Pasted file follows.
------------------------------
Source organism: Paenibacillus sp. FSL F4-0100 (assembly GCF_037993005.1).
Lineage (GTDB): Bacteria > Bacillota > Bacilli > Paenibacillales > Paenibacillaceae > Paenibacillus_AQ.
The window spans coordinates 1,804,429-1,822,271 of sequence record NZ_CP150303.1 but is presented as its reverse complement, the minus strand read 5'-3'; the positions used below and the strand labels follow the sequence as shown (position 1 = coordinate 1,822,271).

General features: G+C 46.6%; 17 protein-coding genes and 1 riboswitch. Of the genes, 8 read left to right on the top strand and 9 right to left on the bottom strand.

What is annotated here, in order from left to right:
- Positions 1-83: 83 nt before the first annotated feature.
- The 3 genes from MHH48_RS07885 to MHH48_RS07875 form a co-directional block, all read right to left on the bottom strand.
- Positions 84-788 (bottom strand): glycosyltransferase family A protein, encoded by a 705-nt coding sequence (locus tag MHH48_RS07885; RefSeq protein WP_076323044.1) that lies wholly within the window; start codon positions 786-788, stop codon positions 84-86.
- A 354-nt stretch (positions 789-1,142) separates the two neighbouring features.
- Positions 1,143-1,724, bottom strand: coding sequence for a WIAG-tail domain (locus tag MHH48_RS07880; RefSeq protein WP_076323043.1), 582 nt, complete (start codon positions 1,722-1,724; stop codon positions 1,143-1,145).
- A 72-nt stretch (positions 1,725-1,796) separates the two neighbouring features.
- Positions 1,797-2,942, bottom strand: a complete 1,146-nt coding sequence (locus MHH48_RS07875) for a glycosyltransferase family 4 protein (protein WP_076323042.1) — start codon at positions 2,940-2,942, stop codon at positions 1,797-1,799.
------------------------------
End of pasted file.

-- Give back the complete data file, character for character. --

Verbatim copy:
Source organism: Paenibacillus sp. FSL F4-0100 (assembly GCF_037993005.1).
Lineage (GTDB): Bacteria > Bacillota > Bacilli > Paenibacillales > Paenibacillaceae > Paenibacillus_AQ.
The window spans coordinates 1,804,429-1,822,271 of sequence record NZ_CP150303.1 but is presented as its reverse complement, the minus strand read 5'-3'; the positions used below and the strand labels follow the sequence as shown (position 1 = coordinate 1,822,271).

General features: G+C 46.6%; 17 protein-coding genes and 1 riboswitch. Of the genes, 8 read left to right on the top strand and 9 right to left on the bottom strand.

What is annotated here, in order from left to right:
- Positions 1-83: 83 nt before the first annotated feature.
- The 3 genes from MHH48_RS07885 to MHH48_RS07875 form a co-directional block, all read right to left on the bottom strand.
- Positions 84-788 (bottom strand): glycosyltransferase family A protein, encoded by a 705-nt coding sequence (locus tag MHH48_RS07885; RefSeq protein WP_076323044.1) that lies wholly within the window; start codon positions 786-788, stop codon positions 84-86.
- A 354-nt stretch (positions 789-1,142) separates the two neighbouring features.
- Positions 1,143-1,724, bottom strand: coding sequence for a WIAG-tail domain (locus tag MHH48_RS07880; RefSeq protein WP_076323043.1), 582 nt, complete (start codon positions 1,722-1,724; stop codon positions 1,143-1,145).
- A 72-nt stretch (positions 1,725-1,796) separates the two neighbouring features.
- Positions 1,797-2,942, bottom strand: a complete 1,146-nt coding sequence (locus MHH48_RS07875) for a glycosyltransferase family 4 protein (protein WP_076323042.1) — start codon at positions 2,940-2,942, stop codon at positions 1,797-1,799.